That’s the word that Sandra Baas kept coming back to as she reflected on the journey that led this 56-year-old mother of three to walk the stage at University of Northern Iowa on May 11 to accept her bachelor’s degree in elementary and middle level education.
Her story began anew when her divorce became final in 2011 at age 48, leaving a marriage she describes as, simply, “not good.” She had three grown sons, one still at home … and a change in attitude.
“I always wanted a college degree. I knew I could do it, I was a good student...but when you add 35-plus years to that, can I really?” she wondered.
Yes, she could. Taking night classes, Sandra completed her associate degree, graduating one week before her youngest son, Braden graduated from high school. He next enrolled at UNI, and Sandra followed 18 months later, resigning from her job as a church secretary.
Getting the college experience
"Everyone said I could get my degree online, but I wanted the college experience. I wanted to go to the library, talk to professors and meet new friends,” Sandra recalls. “I loaded up my car on a Sunday morning, with no place to sleep that night and headed to Cedar Falls.”
She found an apartment and new roommates while maintaining her home in Algona, where she would return each weekend to care for her cat. In her very first class, American Politics, she got a B. That was her last B.
“It’s a big difference with being a non-trad,” referencing the “non-traditional” category she enthusiastically represents. “It was my choice to be here. I was going to do my best. I wasn’t going to come down here and sluff off. I reached for the A’s.”
“It was so much more than I could ever have imagined. I have had the time of my life, and loved every minute of it. All the tests, the finals, getting homework in on time. I never skipped a single class ever, and read every single thing up to the last semester.”
Sandra was one of a handful of older students in her classes, but most were younger. “They just accepted me as one of them; I‘m so proud of them. We're all in the same boat, all learning. They definitely helped me. If they haven’t learned anything else from me, I hope it’s that you’re never too old to follow your dreams and do it joyfully.”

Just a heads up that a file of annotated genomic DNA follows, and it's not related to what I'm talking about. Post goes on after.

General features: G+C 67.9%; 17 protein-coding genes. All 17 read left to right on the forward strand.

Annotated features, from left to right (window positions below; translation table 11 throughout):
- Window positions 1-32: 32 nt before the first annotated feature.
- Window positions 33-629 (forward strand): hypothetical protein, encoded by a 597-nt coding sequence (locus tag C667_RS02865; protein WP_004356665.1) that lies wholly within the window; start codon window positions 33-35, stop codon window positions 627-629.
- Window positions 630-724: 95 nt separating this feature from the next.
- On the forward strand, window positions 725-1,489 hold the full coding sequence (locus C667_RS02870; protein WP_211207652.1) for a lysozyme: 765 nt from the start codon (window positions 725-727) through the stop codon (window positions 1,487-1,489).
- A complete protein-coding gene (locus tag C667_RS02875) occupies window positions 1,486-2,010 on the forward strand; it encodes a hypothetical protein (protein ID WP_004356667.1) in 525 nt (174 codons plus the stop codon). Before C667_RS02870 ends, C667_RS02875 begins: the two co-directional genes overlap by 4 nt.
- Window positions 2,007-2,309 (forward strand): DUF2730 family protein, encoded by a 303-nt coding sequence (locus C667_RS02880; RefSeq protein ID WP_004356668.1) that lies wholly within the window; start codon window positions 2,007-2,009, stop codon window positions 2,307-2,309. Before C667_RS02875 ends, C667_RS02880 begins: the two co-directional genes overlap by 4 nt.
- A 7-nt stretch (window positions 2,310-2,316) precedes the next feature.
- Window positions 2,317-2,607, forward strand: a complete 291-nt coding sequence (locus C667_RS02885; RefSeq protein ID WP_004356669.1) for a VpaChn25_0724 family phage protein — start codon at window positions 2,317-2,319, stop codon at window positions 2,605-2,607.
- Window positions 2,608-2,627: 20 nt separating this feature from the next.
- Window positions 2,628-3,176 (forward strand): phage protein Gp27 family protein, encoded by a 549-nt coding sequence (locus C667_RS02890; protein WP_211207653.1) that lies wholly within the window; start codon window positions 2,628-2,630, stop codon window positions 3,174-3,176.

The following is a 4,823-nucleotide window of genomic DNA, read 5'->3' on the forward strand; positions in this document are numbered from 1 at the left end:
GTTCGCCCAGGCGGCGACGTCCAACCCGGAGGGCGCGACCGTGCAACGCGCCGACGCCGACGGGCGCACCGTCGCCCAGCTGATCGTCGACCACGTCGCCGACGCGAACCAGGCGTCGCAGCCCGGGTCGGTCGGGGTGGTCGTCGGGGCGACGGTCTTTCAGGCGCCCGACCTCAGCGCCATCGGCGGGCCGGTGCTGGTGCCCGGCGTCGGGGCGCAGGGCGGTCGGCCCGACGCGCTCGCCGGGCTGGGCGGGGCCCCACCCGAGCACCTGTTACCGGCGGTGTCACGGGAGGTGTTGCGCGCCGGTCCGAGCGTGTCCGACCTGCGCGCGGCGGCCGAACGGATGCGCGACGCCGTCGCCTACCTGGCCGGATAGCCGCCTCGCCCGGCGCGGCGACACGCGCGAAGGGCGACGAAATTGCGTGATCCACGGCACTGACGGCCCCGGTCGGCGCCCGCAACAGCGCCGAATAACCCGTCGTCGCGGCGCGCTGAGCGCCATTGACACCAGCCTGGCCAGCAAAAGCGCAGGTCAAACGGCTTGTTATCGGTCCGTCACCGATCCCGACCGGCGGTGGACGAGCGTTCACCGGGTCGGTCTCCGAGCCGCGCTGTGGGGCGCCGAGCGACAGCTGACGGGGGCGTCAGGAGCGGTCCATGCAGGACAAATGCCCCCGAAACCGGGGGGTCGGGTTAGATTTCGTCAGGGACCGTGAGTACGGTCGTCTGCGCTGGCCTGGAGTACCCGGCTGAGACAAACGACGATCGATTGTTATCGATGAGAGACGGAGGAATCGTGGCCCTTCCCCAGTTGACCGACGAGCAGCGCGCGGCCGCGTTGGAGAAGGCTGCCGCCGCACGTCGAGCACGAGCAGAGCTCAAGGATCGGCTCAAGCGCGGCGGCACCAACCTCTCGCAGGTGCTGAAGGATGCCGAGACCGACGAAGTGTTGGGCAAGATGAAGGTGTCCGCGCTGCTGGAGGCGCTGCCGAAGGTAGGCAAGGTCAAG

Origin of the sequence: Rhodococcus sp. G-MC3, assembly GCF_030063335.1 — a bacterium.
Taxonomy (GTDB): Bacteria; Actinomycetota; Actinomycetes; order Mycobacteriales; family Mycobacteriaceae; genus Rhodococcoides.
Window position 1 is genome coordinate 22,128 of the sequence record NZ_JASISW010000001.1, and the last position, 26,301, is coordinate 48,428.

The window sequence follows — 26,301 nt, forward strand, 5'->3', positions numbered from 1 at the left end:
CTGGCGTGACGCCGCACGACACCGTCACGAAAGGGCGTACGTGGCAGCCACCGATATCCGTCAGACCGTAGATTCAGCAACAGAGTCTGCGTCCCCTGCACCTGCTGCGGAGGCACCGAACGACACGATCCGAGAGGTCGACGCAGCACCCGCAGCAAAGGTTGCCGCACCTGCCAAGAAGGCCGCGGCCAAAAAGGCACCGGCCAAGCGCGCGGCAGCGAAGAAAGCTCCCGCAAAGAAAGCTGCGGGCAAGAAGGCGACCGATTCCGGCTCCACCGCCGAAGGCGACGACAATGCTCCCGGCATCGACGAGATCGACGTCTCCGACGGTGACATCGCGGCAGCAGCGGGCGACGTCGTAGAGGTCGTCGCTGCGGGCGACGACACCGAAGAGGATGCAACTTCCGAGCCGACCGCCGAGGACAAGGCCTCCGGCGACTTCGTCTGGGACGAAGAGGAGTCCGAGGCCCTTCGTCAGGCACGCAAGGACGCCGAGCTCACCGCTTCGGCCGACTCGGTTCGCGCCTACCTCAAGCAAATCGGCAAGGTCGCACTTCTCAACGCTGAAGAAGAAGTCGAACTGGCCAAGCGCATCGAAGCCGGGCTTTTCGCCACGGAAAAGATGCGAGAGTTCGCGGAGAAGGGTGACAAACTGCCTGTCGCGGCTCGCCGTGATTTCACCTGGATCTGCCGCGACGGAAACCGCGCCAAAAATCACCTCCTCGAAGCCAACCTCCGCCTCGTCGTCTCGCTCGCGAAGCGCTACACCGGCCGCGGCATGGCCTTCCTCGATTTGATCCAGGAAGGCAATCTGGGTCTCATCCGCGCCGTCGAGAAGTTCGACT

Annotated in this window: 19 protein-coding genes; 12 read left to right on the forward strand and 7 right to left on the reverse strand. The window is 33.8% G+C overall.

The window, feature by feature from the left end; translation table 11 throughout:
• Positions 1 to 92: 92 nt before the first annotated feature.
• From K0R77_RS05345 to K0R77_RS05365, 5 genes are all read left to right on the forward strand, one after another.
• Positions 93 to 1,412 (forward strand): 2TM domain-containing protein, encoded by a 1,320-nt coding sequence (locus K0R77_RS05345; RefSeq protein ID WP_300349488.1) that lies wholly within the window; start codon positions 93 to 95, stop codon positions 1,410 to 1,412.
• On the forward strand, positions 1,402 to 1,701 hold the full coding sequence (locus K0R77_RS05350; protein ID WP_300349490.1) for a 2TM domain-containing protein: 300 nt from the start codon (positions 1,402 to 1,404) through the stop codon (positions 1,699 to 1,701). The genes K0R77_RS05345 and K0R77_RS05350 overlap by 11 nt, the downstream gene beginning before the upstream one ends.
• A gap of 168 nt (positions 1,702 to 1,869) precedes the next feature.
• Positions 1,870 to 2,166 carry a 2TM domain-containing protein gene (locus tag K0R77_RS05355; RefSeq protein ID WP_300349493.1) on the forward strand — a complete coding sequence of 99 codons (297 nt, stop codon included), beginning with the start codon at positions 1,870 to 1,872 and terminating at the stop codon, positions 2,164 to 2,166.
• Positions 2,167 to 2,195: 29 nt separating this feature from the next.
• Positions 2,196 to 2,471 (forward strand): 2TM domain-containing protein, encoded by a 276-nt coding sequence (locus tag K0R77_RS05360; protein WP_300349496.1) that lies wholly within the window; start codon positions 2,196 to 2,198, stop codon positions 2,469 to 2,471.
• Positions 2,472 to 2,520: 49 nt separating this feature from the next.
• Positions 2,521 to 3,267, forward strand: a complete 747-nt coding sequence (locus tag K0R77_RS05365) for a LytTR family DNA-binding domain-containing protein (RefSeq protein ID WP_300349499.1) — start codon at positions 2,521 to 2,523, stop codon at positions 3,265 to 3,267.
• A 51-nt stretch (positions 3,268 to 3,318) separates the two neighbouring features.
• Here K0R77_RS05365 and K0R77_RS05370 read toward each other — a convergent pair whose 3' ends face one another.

Final steps: student teaching
Sandra purposely explored outside of Iowa for student teaching. At her first placement in Colorado Springs, Colorado, she worked with middle school students in the talented and gifted program.
“It was so perfect, I was blessed. My teacher was phenomenal, he’s been recognized nationally and in his state and district. I loved Colorado Springs, loved the area, the school, my teachers and students; I felt at home from day one,” she says.
In her second placement, she taught math to sixth graders in Appleton, Wisconsin. She notes, “Some people ask, “How did you end up with Colorado and Appleton?’ Because you can. UNI will allow you to do that. It’s one of the top in the nation. Here you get different levels of experience; others don’t do that. That is preparing us not only instruction-wise, but experience-wise.”
May 8 was her last day in Appleton. She headed to Cedar Falls for commencement three days later. Two of her three sons planned to join her at the ceremony.
“It’s just been such an amazing, fantastic, phenomenal journey. I don’t want it to end. I loved UNI. I don’t think I would have had this experience had I gone elsewhere. It just feels like family here; the professors, the instructors were always encouraging, supportive-- they accepted an ‘old lady’ in the classroom who was going to question them!” she says.
She’ll miss the campus, a place she knows well as she began walking it daily more than three years, 18.3 million steps (and 65 pounds) ago. She’ll miss the shouts of “Hey, Baas,” from her fellow students while walking. But now her focus lies ahead.
She’s already had contacts about teaching positions in Iowa and Wisconsin, and Colorado still beckons. Wherever she lands, Sandra says, “I know UNI has prepared me, I can go anywhere; I know when they see UNI on my resume, they know I got a good education.”